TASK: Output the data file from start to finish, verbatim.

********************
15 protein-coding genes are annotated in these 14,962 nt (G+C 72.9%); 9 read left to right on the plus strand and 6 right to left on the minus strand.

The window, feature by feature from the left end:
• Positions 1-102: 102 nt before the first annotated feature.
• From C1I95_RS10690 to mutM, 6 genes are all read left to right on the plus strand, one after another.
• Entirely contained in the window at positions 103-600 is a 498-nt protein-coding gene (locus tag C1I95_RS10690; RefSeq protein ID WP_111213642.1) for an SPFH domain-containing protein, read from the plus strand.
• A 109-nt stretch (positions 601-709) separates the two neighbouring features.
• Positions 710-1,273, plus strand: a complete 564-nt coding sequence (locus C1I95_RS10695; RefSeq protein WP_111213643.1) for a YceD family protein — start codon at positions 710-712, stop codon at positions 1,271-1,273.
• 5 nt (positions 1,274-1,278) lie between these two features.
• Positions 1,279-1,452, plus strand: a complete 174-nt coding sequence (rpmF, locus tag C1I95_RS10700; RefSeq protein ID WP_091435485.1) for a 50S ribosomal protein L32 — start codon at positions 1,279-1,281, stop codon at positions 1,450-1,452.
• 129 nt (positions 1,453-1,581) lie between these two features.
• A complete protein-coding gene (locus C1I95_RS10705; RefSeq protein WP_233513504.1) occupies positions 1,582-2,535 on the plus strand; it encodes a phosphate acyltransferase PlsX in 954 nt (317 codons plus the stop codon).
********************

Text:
15 protein-coding genes are annotated in these 14,962 nt (G+C 72.9%); 9 read left to right on the plus strand and 6 right to left on the minus strand.

The window, feature by feature from the left end:
• Positions 1-102: 102 nt before the first annotated feature.
• From C1I95_RS10690 to mutM, 6 genes are all read left to right on the plus strand, one after another.
• Entirely contained in the window at positions 103-600 is a 498-nt protein-coding gene (locus tag C1I95_RS10690; RefSeq protein ID WP_111213642.1) for an SPFH domain-containing protein, read from the plus strand.
• A 109-nt stretch (positions 601-709) separates the two neighbouring features.
• Positions 710-1,273, plus strand: a complete 564-nt coding sequence (locus C1I95_RS10695; RefSeq protein WP_111213643.1) for a YceD family protein — start codon at positions 710-712, stop codon at positions 1,271-1,273.
• 5 nt (positions 1,274-1,278) lie between these two features.
• Positions 1,279-1,452, plus strand: a complete 174-nt coding sequence (rpmF, locus tag C1I95_RS10700; RefSeq protein ID WP_091435485.1) for a 50S ribosomal protein L32 — start codon at positions 1,279-1,281, stop codon at positions 1,450-1,452.
• 129 nt (positions 1,453-1,581) lie between these two features.
• A complete protein-coding gene (locus C1I95_RS10705; RefSeq protein WP_233513504.1) occupies positions 1,582-2,535 on the plus strand; it encodes a phosphate acyltransferase PlsX in 954 nt (317 codons plus the stop codon).